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A Times investigation

Afghan civilian deaths: Who is to blame?

Commanders and villagers give conflicting accounts of the attack that Afghan officials say killed 140 civilians, a toll disputed by the U.S. But injured girls make clear the costs for two families.

May 17, 2009|Laura King

There is no cellphone service in most of Bala Baluk at night, so villagers were unable to summon help, and they were too frightened to make the drive to Farah City. The wounded who weren't lucky enough to be unconscious shrieked themselves hoarse until morning finally came.

After the bombs

Bilquis Roshan's phone rang early on May 5, and did not stop ringing. An outspoken provincial council member, she is a well-known figure throughout Farah.

"People rely on me to get things done," she said with no small amount of pride.

By midday, she had visited the first victims arriving at Farah City's rudimentary hospital. Speaking to families she knew, Roshan began compiling a list of the dead. One family gave her 19 names, another 11. The toll she compiled quickly grew to 100, then 150. She alerted news media and human rights contacts in Kabul, the Afghan capital.

Almost immediately, cracks began to show within the provincial government. Roshan, along with some others, complained that the governor, Rohul Amin, initially downplayed the extent of the disaster because he has close ties to the Americans.

By late afternoon, angry villagers showed up outside the governor's compound with two truckloads of bodies, about three dozen in all. Two days later, hundreds of angry demonstrators besieged the governor's compound, shouting anti-American slogans.

Amin denied any foot-dragging in response to the reports from Garani, but acknowledged that he sometimes felt tugged in two directions by his loyalties to his restive public and to the U.S. officials on whose largesse he depends, in a city where the zone of relative safety extends about six miles, and no more.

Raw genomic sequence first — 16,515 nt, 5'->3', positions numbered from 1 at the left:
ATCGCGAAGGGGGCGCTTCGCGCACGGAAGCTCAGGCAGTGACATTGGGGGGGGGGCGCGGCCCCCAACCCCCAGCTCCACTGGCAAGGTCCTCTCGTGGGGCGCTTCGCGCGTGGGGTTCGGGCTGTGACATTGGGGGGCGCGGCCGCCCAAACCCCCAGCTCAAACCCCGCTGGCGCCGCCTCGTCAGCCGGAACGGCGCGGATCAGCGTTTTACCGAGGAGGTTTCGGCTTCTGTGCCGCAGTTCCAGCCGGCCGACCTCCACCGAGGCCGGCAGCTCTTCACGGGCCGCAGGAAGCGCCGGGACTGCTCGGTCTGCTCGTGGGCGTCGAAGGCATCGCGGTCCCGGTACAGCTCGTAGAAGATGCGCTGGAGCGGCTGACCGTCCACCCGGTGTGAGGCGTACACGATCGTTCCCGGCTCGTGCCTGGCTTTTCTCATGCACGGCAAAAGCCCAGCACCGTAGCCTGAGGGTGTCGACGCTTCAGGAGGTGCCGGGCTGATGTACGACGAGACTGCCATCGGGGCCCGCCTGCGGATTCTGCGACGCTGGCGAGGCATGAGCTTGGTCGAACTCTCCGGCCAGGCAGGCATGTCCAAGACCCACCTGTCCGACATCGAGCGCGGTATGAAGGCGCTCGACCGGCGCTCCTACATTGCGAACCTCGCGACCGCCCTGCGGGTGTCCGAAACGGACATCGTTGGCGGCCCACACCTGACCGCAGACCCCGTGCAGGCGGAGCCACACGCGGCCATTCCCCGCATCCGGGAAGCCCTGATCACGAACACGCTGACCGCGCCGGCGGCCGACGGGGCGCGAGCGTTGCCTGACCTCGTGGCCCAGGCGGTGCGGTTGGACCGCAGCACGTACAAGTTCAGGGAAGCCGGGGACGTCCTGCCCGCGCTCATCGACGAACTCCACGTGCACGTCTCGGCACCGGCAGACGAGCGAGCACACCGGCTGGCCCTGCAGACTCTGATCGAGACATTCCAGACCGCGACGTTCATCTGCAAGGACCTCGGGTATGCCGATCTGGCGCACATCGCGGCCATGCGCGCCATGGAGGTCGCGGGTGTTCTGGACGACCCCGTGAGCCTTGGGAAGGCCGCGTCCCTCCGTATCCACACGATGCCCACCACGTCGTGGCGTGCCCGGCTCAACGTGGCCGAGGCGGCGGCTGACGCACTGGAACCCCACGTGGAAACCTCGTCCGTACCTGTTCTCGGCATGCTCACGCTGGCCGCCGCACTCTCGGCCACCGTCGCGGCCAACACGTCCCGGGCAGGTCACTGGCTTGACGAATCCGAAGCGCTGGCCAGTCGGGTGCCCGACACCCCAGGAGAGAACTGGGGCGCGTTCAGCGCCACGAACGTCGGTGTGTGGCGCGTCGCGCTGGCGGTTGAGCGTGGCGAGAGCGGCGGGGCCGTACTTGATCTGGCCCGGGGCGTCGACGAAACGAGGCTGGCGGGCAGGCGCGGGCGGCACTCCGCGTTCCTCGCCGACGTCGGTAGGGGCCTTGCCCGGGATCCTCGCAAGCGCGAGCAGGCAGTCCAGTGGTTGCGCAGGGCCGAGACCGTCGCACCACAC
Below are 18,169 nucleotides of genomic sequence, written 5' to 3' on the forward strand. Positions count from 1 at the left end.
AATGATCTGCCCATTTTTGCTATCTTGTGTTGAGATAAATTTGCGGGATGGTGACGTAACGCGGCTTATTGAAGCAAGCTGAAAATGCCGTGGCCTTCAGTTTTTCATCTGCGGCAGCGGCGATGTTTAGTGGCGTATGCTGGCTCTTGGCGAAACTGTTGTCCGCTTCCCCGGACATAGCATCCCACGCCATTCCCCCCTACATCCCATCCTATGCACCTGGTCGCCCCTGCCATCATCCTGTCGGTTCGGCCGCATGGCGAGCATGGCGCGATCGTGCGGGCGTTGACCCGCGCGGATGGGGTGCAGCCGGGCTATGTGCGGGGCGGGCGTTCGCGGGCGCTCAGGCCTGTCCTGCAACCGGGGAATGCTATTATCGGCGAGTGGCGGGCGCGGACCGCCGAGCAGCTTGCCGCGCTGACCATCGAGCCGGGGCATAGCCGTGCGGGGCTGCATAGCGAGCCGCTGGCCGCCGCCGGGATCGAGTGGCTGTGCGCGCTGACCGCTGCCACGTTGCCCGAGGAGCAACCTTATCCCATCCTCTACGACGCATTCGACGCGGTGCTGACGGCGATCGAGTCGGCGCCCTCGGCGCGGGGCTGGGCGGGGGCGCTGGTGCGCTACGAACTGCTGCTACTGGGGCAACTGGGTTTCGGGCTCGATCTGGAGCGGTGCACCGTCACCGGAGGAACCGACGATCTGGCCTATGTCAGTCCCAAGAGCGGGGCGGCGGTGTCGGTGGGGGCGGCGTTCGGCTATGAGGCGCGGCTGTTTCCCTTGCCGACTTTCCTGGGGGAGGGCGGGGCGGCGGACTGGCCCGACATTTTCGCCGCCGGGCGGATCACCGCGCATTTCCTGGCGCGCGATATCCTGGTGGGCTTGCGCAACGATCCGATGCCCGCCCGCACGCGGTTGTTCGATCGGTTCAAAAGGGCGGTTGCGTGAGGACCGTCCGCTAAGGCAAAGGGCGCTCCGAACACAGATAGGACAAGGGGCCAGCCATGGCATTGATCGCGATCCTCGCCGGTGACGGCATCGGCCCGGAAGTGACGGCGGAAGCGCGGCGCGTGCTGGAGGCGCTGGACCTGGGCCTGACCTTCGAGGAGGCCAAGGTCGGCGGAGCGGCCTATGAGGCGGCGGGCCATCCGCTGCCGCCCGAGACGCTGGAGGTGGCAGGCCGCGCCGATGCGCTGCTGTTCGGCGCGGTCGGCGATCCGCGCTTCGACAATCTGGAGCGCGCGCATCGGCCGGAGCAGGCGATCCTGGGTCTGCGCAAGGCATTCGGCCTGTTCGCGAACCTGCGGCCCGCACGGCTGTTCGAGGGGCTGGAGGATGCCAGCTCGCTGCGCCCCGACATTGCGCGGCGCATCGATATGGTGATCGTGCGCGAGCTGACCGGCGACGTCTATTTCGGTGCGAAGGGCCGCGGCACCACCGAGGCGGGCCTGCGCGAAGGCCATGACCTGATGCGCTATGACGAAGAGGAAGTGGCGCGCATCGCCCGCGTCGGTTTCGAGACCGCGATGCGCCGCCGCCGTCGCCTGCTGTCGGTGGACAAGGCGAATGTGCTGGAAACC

"The public and the Americans," the governor said with a small, tight smile. "It's like trying to balance two babies in your arms."

'Want this child?'

Eight days after the bombardment, a doleful procession made its way to the governor's compound. A high-level government panel sent from Kabul had compiled a list of 140 dead in Garani, and their families had come to receive condolence payments: crisp bills doled out from a battered black suitcase, in a mournful ritual that would last two days.

The Afghan government payments were the equivalent of $2,000 each, more than most Afghan workers could earn in several years. But Mahmoud Gul Mohammed, balancing 1-year-old Dawajan in his lap, was a portrait of desolation. His wife had been killed, along with a second son, and his home destroyed, he said. Even his cow and three sheep were dead.

"I don't see how the West or the government can bring us peace," he said, cradling his son, who was wearing tattered trousers and a tunic secured with a safety pin.

When Dawajan reached for a dirty baby bottle, the father fumblingly mixed a batch of sugared water and fed it to him.

He hoped to use his condolence money to arrange another marriage, he said, because he did not know how to care for an infant.

Seeing the eyes of two foreign visitors on him, he looked up hopefully.

"Do you want this child?" he asked.

Evidence fades away

No one predicts a full accounting of what happened in Garani.

The U.S. military said its inquiry, a forensic-style examination of everything from flight logs to radio transmissions from the field, could take weeks more. American officials have advanced the theory that the Taliban killed large numbers of villagers with grenades, infuriating local people who describe buildings clearly blown apart by far larger external blasts.

The International Committee of the Red Cross, the only independent outside group to have reached the village, has not yet released its findings. A United Nations delegation was unable to secure a military escort to the scene last week because travel was deemed too dangerous.

Local people said they wanted outside observers to see the destruction, but even with Afghanistan's unbending tradition of personal hospitality, tribal elders warned that they could not guarantee any visitor's safety. Drivers in Farah City refused to venture any farther in the direction of Garani than the village of Qale Zaman, about six miles outside the city.

Meanwhile, under the scorching desert sun, traces of evidence fade away daily. The dead have been buried. And in all likelihood, the Taliban of Bala Baluk will be back.


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